a plurality of head elements, each head element sized and shaped to fit against said proximal end of said handle opposing another of said head elements and comprising an overstrike plate shaped to fit against said handle and having at least one aperture therein, with each aperture positioned for alignment with a hole passing through said handle; and
fastening means for insertion through the at least one hole in said handle and into the apertures in two of said head elements to secure said head elements to each other on opposing sides of said handle.
22. The tool kit of claim 21, wherein said head element is selected from nail striking elements, mallet elements, and claw elements, wherein said overstrike plate includes at least one opening alignable with the opening in said handle to accommodate said fastening means.
23. The tool kit of claim 22, wherein said head element comprises a substantially planar or a convex strike face.
24. The tool kit of claim 22, wherein said head element comprises a strike face having a textured surface.
25. The tool system of claim 21, wherein said head elements and said handle can be assembled to form a tool having a smooth, rounded external profile.
26. The tool kit of claim 21, further comprising a plurality of shock absorbing elements positionable between said head elements and said handle.
Description
FIELD OF THE INVENTION

The present invention relates generally to striking and pulling tools having a handle and two head portions mounted to the handle, and more particularly to a hammer having two head elements attached to a handle.

BACKGROUND OF THE INVENTION

Traditional hammers have a head with two functional ends, such as a strike face for striking nails into and a claw end for pulling nails out of a work piece, and the head is attached to a handle. Commonly, one end of the handle extends through an eye in the head, and a wedge is forced into the end of the handle to expand the handle end, holding it in place against the interior walls of the eye. Usually, the head is forged from steel, and the handle is wood. Such hammers have been in use for many years, and the manufacturing processes are well known.

Even in normal use, these hammers are subject to damage. One of the most common types of failure occurs when the handle fractures, splinters, or breaks just below the hammer head striking face. These failures typically occur when a user misses the intended nail or other target, hitting the target with the handle instead of the hammer strike face. In addition, the handle can be damaged if the claw is used to pull objects, and the objects scrape or impact the handle. Another type of damage occurs when the head chips or cracks during use, either due to impact with a target or due to manufacturing flaws in the steel or other metal. If the handle is damaged, it can be replaced by removing the wedge that secures it in the eye of the head, and installing a new handle and wedge. If the head is damaged, a new head can be installed on the existing handle. Generally the strike face of the hammer head is smooth, and it is common for a smooth head to slip off of the intended target if it is not directed toward the target with the striking force in exactly the correct direction.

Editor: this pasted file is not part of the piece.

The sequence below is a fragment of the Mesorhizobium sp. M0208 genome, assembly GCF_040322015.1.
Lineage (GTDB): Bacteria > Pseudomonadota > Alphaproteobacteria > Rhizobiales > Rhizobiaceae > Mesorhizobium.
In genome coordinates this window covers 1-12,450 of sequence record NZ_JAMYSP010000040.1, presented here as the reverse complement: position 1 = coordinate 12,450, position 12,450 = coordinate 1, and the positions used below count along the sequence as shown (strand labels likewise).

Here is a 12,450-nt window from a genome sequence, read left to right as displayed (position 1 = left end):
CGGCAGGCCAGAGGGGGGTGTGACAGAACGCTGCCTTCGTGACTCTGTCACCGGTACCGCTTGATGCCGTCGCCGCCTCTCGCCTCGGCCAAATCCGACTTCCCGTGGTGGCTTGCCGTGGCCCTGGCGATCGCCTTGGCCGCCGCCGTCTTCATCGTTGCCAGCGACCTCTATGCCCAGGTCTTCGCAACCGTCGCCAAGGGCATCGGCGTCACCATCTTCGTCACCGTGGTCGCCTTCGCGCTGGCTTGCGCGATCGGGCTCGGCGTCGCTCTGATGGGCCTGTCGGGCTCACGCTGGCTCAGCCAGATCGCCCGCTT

One solution to the problem of damage to the hammer handle from overstriking and/or impacts with pulled objects is shown in FIG. 1. The head 10 is mounted to the handle 12 in the conventional manner, and metallic strips 14 are fastened to the handle 12 below the head 10 using screws 16. Another solution, shown in FIG. 2, provides another way to prevent damage to the handle. Head 20 includes a metallic plate or spine extending into a slot in handle 22, with protector 24 fitting against the outer surface of handle 22 and covering the slot. Fasteners 26 extend through handle 22 and the plate that extends into the slot in the handle.

Other hammers have been devised with the metallic head and handle forged or cast as a single piece, usually with a resilient textured grip around the end of the handle that is distal from the head to absorb shock and make the handle less slippery and easier for the user to hold onto. While this type of hammer is more resistant to damage from overstriking targets, its single-piece metal head/handle transmits more vibration and impact from the head to the user's hand, which tends to cause fatigue for the user. Thus, this type of hammer is generally not ideal for professional or other heavy duty use.

A more recent type of hammer is illustrated in FIG. 3. The hammer head 30 is forged or cast with a spine or neck 32 that extends into the handle 34. The head 30 includes claw 36 and an opening 38. A strike face 40 is fastened to the head 30, such as with a bolt 42 extending from opening 38 through a hole (not shown) in head 30 and into a threaded hole (not shown) extending into but not all the way through strike face 40. Strike face 40 can be easily replaced if it is damaged, such as by chipping during use.

SUMMARY OF THE INVENTION